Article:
Fallout: The Financial Crisis

Credit is not the problem in the crisis

Marketplace Staff Dec 12, 2008
HTML EMBED:
COPY
Fallout: The Financial Crisis

Credit is not the problem in the crisis

Marketplace Staff Dec 12, 2008
HTML EMBED:
COPY

TEXT OF INTERVIEW

Scott Jagow: You ready for this? A new report says there is no credit crunch. There’s a financial crisis, obviously, but access to credit is not the problem, even though the Treasury and the Fed have said it is a problem. This report comes from the financial services consultant Celent. And we’re joined now by the head of the firm, Octavio Marenzi. Octavio, this is kind of surprising. What are you basing this on?

Octavio Marenzi: Mostly from the Federal Reserve itself. So the vast majority of the numbers that we used in this report actually come from the Federal Reserve, and in area after area what we found is that really, a lot of the lending, a lot of the things being said about the credit crisis or the nature of the financial crisis aren’t born out by those numbers. So we found that bank lending is at a record high, consumer credit is at a record high, inter-bank lending is at a record high. All these things that we’ve been told have basically dried up are actually flowing quite well.

Jagow: So are you saying that a few bad apples among the banks are causing, have caused all of this uproar about credit?

Marenzi: I would say that’s probably what’s happening, that a few very large institutions are in financial difficulty, they’re having a hard time obtaining credit. And if you look at the panel of banks on the LIBOR rate, more than half of them I would put in that category. Now, there are a lot of banks out there who didn’t make bad bets, who didn’t get very involved in the subprime markets, and they’re doing quite OK — and they have no shortage of credit for those kinds of institutions.

Jagow: Are you that the Treasury Secretary and the Fed Chairman are A. misinformed or B. not telling the truth?

Marenzi: I’m not saying either — I don’t want to accuse them of not telling the truth. I think they’re analyzing the situation and coming to conclusions about it, but I don’t see where that information is coming from. And even economists within the Federal Reserve aren’t seeing where they’re coming to these conclusions either.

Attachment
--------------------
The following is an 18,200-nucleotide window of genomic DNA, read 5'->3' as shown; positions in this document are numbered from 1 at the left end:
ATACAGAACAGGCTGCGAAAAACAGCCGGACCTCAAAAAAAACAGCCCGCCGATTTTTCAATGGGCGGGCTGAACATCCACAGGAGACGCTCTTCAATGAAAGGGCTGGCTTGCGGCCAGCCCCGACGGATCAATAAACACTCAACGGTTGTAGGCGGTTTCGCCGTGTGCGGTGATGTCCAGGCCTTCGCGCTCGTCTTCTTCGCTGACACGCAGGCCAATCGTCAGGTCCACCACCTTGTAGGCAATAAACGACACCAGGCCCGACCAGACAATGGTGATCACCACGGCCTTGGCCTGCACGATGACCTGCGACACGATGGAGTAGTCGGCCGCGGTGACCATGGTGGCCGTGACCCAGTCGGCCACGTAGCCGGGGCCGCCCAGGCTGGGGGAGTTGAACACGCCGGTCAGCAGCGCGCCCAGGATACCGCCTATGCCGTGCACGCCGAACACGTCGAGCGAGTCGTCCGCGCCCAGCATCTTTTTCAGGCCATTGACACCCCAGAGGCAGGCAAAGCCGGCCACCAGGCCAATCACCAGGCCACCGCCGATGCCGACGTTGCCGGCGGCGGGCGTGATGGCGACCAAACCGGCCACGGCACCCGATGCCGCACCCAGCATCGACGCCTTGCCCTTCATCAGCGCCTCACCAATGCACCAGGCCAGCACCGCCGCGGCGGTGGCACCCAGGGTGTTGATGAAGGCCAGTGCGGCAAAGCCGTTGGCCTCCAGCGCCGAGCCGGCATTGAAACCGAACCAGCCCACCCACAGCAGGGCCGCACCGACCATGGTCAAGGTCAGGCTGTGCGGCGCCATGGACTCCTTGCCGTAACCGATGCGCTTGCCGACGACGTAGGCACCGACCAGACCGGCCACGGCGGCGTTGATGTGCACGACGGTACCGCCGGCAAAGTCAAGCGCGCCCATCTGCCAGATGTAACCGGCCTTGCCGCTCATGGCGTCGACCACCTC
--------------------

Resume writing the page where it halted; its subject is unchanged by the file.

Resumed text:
Jagow: OK, then the bottom line is if it’s not access to credit which is causing this financial mess, what is?

Marenzi: Well, what’s causing the financial mess is that a number of institutions took very, very large risks — in hindsight, very poor risks — and got caught. So they lent to the wrong people, they lowered their lending standards, and they lost lots of money as a result of it. But I would point out it’s not all banks that did that, there’s a large number of banks that did not do that. But unfortunately, amongst the top banks in the country, there’s a fair number who got caught in that trap.

Jagow: Well, certainly eye-opening information. Octavio Marenzi from Celent. Thanks for joining us.

Marenzi: Thank you very much.

As a nonprofit news organization, our future depends on listeners like you who believe in the power of public service journalism.

Your investment in Marketplace helps us remain paywall-free and ensures everyone has access to trustworthy, unbiased news and information, regardless of their ability to pay.

Donate today — in any amount — to become a Marketplace Investor. Now more than ever, your commitment makes a difference.